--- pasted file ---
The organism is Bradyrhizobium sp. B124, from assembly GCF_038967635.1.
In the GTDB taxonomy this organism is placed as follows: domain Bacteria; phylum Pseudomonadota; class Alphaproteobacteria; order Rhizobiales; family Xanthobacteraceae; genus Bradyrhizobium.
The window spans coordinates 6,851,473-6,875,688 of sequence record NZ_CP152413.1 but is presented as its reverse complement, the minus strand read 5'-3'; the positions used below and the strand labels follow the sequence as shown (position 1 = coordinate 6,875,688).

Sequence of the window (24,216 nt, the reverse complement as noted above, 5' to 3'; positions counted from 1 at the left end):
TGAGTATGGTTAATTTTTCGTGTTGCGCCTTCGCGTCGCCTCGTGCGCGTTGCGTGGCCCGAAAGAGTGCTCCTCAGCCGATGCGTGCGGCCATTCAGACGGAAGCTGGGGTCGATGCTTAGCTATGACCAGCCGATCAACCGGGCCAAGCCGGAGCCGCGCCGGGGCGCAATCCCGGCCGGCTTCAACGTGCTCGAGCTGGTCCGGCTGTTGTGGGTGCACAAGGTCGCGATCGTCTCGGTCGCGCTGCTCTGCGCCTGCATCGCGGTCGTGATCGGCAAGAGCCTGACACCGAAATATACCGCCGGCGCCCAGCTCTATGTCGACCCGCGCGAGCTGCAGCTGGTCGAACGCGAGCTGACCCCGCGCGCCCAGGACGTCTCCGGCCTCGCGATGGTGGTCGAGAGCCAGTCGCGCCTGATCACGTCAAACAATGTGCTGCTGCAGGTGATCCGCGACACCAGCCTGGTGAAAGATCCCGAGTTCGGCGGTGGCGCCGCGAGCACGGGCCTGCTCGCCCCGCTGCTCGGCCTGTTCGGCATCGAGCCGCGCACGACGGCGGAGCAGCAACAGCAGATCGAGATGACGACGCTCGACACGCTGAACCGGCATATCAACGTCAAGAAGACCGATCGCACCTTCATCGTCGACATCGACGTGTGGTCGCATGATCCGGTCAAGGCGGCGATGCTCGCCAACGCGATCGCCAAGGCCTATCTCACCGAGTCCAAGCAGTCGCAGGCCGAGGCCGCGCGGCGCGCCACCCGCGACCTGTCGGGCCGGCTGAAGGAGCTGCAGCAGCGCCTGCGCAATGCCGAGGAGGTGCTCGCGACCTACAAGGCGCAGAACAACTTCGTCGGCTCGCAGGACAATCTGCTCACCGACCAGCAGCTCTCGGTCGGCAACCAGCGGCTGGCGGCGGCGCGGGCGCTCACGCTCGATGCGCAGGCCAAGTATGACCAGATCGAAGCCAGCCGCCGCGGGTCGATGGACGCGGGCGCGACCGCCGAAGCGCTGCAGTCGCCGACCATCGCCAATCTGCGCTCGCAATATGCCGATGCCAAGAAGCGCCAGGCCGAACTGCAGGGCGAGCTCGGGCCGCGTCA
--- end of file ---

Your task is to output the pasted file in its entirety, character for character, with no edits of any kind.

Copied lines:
The organism is Bradyrhizobium sp. B124, from assembly GCF_038967635.1.
In the GTDB taxonomy this organism is placed as follows: domain Bacteria; phylum Pseudomonadota; class Alphaproteobacteria; order Rhizobiales; family Xanthobacteraceae; genus Bradyrhizobium.
The window spans coordinates 6,851,473-6,875,688 of sequence record NZ_CP152413.1 but is presented as its reverse complement, the minus strand read 5'-3'; the positions used below and the strand labels follow the sequence as shown (position 1 = coordinate 6,875,688).

Sequence of the window (24,216 nt, the reverse complement as noted above, 5' to 3'; positions counted from 1 at the left end):
TGAGTATGGTTAATTTTTCGTGTTGCGCCTTCGCGTCGCCTCGTGCGCGTTGCGTGGCCCGAAAGAGTGCTCCTCAGCCGATGCGTGCGGCCATTCAGACGGAAGCTGGGGTCGATGCTTAGCTATGACCAGCCGATCAACCGGGCCAAGCCGGAGCCGCGCCGGGGCGCAATCCCGGCCGGCTTCAACGTGCTCGAGCTGGTCCGGCTGTTGTGGGTGCACAAGGTCGCGATCGTCTCGGTCGCGCTGCTCTGCGCCTGCATCGCGGTCGTGATCGGCAAGAGCCTGACACCGAAATATACCGCCGGCGCCCAGCTCTATGTCGACCCGCGCGAGCTGCAGCTGGTCGAACGCGAGCTGACCCCGCGCGCCCAGGACGTCTCCGGCCTCGCGATGGTGGTCGAGAGCCAGTCGCGCCTGATCACGTCAAACAATGTGCTGCTGCAGGTGATCCGCGACACCAGCCTGGTGAAAGATCCCGAGTTCGGCGGTGGCGCCGCGAGCACGGGCCTGCTCGCCCCGCTGCTCGGCCTGTTCGGCATCGAGCCGCGCACGACGGCGGAGCAGCAACAGCAGATCGAGATGACGACGCTCGACACGCTGAACCGGCATATCAACGTCAAGAAGACCGATCGCACCTTCATCGTCGACATCGACGTGTGGTCGCATGATCCGGTCAAGGCGGCGATGCTCGCCAACGCGATCGCCAAGGCCTATCTCACCGAGTCCAAGCAGTCGCAGGCCGAGGCCGCGCGGCGCGCCACCCGCGACCTGTCGGGCCGGCTGAAGGAGCTGCAGCAGCGCCTGCGCAATGCCGAGGAGGTGCTCGCGACCTACAAGGCGCAGAACAACTTCGTCGGCTCGCAGGACAATCTGCTCACCGACCAGCAGCTCTCGGTCGGCAACCAGCGGCTGGCGGCGGCGCGGGCGCTCACGCTCGATGCGCAGGCCAAGTATGACCAGATCGAAGCCAGCCGCCGCGGGTCGATGGACGCGGGCGCGACCGCCGAAGCGCTGCAGTCGCCGACCATCGCCAATCTGCGCTCGCAATATGCCGATGCCAAGAAGCGCCAGGCCGAACTGCAGGGCGAGCTCGGGCCGCGTCA